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I have a doubt respect to resolution of differential equations, for example if we have the family of circles $x^2+y^2=2cx$, deriving $$2x+2y\frac{dy}{dx}=2c$$, combining $$\frac{dy}{dx}=\frac{y^2-x^2}{2xy}$$ and replacing $\frac{dy}{dx}=-\frac{dx}{dy}$, then we have the differential equation $$\frac{dy}{dx}=\frac{2xy}{x^2-y^2}(*)$$ We cannot find the solution of the last differential equation by separation of variables, but if we use polar coordinates in $x^2+y^2=2cx$ we get $$(r\cos\theta)^2+(r\sin\theta)^2=2c(r\cos\theta)$$ and $r=2c\cos\theta$, then $$\frac{dr}{d\theta}=-2c\sin\theta$$ and then $$\frac{r d\theta}{dr}=-\frac{\cos\theta}{\sin\theta}$$

The solution of the last differential equation is $r=2c\sin\theta$, so the solution of the differential equation (*) is $x^2+y^2=2cy$. Then my question is: why the change of coordinates permit find the solution of the differential equation? This is an accident or exit a theorem about this? And if exits such theorem, what kind of differential equation can be solve by change of coordinates? Thanks.

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Somehow, you have gone from $x^2+y^2=2cx$ to $x^2+y^2=2cy$. – Gerry Myerson Oct 21 '12 at 5:02
I'll add more information. – José Ramírez Oct 21 '12 at 5:07
You have added more information, but you have not resolved the contradiction. In the second line, you have $x^2+y^2=2cx$. Later, you have $x^2+y^2=2cy$. These are different. One of them has an $x$ where the other has a $y$. How can both of them be the solution, when they are manifestly not equal to each other? – Gerry Myerson Oct 21 '12 at 5:23
@GerryMyerson: I think the problem is the step in which $$\frac{\mathrm{d}y}{\mathrm{d}x}=-\frac{\mathrm{d}x}{\mathrm{d}y}$$ – robjohn Oct 21 '12 at 10:43
@robjohn, yes, that step looks highly problematical, especially since what has actually been done looks more like $dy/dx=-1/(dy/dx)$. – Gerry Myerson Oct 21 '12 at 11:48
up vote 1 down vote accepted

Solving (*)

We can solve $(\ast)$ without changing to polar coordinates $$ \frac{\mathrm{d}y}{\mathrm{d}x}=\frac{2xy}{x^2-y^2}\tag{1} $$ which can be manipulated to $$ \frac{\mathrm{d}}{\mathrm{d}y}\frac{x^2}{y}=\frac{2x}{y}\frac{\mathrm{d}x}{\mathrm{d}y}-\frac{x^2}{y^2}=-1\tag{2} $$ Integrating $(2)$ yields $$ \frac{x^2}{y}=2c-y\tag{3} $$ For some $c$. Therefore, $$ x^2+y^2=2cy\tag{4} $$

Answer to the Question

A change of coordinate may make the solution more apparent, but the equation should be solvable in either coordinate system.

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The equation $$\frac{dy}{dx}=\frac{2xy}{x^2-y^2}(*)$$ is ok, but you don't answer the main question. – José Ramírez Oct 21 '12 at 19:52
The main question was: "why [does] the change of coordinates permit [us to] find the solution of the differential equation?" My answer was "A change of coordinate may make the solution more apparent, but the equation should be solvable in either coordinate system." – robjohn Oct 21 '12 at 21:25
The original equation $x^2+y^2=2cx$ has nothing to do with $(\ast)$ as written. That is the point which was confusing to me, and possibly to Gerry Myerson. – robjohn Oct 21 '12 at 21:28

You can use a substitution for the Bernoulli DE you obtain when considering $\frac{dx}{dy} = \frac{x^2 - y^2}{2xy}$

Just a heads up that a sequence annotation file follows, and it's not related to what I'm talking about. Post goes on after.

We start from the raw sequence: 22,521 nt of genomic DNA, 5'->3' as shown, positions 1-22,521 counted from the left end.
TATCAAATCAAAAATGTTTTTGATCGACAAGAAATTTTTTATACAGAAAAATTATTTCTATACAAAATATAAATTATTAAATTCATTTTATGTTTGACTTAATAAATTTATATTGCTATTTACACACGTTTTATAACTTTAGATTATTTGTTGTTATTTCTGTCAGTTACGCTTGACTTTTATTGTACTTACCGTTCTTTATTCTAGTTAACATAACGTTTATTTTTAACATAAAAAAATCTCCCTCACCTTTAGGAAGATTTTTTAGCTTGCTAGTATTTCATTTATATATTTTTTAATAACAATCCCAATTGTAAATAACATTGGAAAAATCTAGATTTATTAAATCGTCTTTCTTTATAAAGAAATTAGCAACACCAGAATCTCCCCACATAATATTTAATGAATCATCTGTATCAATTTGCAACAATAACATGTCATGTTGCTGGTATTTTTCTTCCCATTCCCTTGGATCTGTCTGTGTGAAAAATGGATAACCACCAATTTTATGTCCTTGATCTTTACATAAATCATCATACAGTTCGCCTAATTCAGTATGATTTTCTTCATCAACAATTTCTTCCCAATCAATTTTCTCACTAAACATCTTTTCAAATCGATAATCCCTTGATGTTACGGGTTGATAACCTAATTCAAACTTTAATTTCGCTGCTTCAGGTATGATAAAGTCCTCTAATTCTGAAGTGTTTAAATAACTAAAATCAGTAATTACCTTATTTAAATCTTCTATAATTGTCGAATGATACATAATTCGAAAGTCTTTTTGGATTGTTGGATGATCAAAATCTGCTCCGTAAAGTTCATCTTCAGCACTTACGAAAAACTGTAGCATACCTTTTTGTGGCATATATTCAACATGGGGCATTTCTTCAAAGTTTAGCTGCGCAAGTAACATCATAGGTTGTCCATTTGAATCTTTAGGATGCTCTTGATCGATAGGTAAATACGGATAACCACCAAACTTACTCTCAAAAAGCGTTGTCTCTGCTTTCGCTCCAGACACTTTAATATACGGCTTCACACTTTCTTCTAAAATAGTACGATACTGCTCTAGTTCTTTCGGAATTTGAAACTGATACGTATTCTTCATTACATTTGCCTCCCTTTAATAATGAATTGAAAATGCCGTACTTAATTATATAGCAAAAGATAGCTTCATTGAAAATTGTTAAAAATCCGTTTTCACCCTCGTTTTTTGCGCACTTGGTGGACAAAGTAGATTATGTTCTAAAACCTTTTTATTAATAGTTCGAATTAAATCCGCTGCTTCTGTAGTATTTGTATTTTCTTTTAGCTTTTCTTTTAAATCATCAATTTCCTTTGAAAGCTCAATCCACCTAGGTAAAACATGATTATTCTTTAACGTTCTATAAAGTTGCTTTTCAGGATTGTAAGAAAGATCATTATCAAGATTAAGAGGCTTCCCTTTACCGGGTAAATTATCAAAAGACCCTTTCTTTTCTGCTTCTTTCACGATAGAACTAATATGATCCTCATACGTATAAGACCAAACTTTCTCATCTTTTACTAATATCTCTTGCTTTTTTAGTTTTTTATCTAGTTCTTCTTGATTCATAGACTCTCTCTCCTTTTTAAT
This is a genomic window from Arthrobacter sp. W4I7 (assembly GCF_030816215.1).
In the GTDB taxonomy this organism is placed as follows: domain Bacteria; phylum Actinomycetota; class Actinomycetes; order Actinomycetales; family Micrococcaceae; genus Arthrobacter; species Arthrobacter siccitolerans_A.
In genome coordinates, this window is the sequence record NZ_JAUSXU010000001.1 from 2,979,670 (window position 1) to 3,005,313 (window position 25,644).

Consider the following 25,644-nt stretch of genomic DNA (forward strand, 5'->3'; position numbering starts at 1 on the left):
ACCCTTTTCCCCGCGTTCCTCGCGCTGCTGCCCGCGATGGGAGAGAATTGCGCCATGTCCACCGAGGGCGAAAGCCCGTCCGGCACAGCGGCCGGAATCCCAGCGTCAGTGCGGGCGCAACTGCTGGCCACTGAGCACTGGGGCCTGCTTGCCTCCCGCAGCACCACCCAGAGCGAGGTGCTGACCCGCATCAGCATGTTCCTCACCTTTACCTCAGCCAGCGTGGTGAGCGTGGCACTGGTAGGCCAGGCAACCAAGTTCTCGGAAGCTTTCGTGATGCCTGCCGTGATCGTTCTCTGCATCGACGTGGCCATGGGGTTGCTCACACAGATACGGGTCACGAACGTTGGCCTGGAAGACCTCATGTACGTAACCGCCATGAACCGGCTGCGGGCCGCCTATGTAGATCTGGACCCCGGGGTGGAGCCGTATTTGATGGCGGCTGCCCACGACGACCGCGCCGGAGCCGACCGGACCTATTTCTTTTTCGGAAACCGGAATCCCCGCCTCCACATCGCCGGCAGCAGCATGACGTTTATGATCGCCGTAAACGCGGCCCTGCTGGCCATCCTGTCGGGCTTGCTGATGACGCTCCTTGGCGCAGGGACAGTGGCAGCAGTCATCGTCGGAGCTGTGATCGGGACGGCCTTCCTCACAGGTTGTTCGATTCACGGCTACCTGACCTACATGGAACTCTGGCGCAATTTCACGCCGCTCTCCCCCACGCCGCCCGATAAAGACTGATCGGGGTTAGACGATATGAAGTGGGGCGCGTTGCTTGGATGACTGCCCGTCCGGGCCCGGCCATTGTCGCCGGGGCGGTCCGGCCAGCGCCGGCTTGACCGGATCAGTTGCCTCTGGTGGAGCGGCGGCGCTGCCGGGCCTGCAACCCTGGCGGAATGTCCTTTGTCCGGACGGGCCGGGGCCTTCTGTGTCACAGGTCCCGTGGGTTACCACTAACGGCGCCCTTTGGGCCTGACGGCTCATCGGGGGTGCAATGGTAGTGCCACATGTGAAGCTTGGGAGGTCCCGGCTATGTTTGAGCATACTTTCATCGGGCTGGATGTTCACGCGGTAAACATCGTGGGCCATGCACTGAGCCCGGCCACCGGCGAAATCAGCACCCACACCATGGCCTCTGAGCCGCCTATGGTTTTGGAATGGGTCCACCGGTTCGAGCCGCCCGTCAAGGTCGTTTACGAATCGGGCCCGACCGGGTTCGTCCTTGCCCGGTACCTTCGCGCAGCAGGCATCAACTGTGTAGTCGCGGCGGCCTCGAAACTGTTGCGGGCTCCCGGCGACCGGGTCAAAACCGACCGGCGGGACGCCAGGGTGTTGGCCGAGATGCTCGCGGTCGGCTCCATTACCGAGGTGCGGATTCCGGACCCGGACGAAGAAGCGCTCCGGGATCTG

Edit: Notice $\frac{dx}{dy} = \frac{x^2 - y^2}{2xy} \Rightarrow x' - \frac{x}{2y} + \frac{y}{2x} = 0$, where $x'$ is obviously with respect to $y$

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Could you be more expecific? That is not the exact form like here – José Ramírez Oct 21 '12 at 4:50
It appears to be for $n=-1$ where $$ P(y)=\frac1{2y}\qquad\text{and}\qquad Q(y)=\frac x2 $$ – robjohn Oct 21 '12 at 10:54
But i know the answer of this, the problem is about this equation $$\frac{dy}{dx}=\frac{2xy}{x^2-y^2}(*)$$ and change of coordinates, you don't answer the main question. – José Ramírez Oct 21 '12 at 19:56

When you replace $\frac{dy}{dx}=-\frac{dx}{dy}$, you get

$$ \frac{dx}{dy}=-\frac{y^2-x^2}{2xy}= -\frac{y}{2x}+\frac{x}{2y} \rightarrow (1)\,. $$

It is easier to solve the differential equation (1). Let

$$u=\frac{x}{y} \implies x=yu \implies \frac{dx}{dy}=u+y\frac{du}{dy} \,. $$

Substituting back in $(1)$ gives,

$$ u+y\frac{du}{dy}= -\frac{1}{2u}+\frac{u}{2}\implies y\frac{du}{dy} =\frac{3u^2-1}{2u}\,. $$

Now, I think you can solve the last ode by the method of separation of variables to find $u$ as a function in $y$, then, substitute back $ u=\frac{x}{y} $.

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I saw this only now ... appears not to have been answered to your satisfaction.

You are not at all changing coordinates!! You are finding orthogonal trajectories of

$$ x^2 + y^2 + 2 c_1 x =0 $$ as

$$ x^2 + y^2 + 2 c_2 y =0. $$

with transformation $ y^{'} $ to $ -1/y^{'} $ on the same coordinate axes, which is the standard procedure to find orthogonal trajectories by a changed differential equation on same coordinate axes of same graph sheet (Red changes to Blue).

$ c_1, c_2 $ are parameters in each set of circles, displacement on axis = radius of circle. I shall not repeat the integration steps.

Their polar equations are

$$ r = 2 c_1 \cos\theta,\;\; r = 2 c_1 \sin \theta $$

The fist one is a set of circles centered on x-axis touching y-axis and passing through origin and the second is the orthogonal set of circles centered on y-axis, also passing through the origin and touching x-axis as shown in the sketch


Incidentally, it is a special case of bipolar system of coordinates and also geodesics of the hyperbolic plane.

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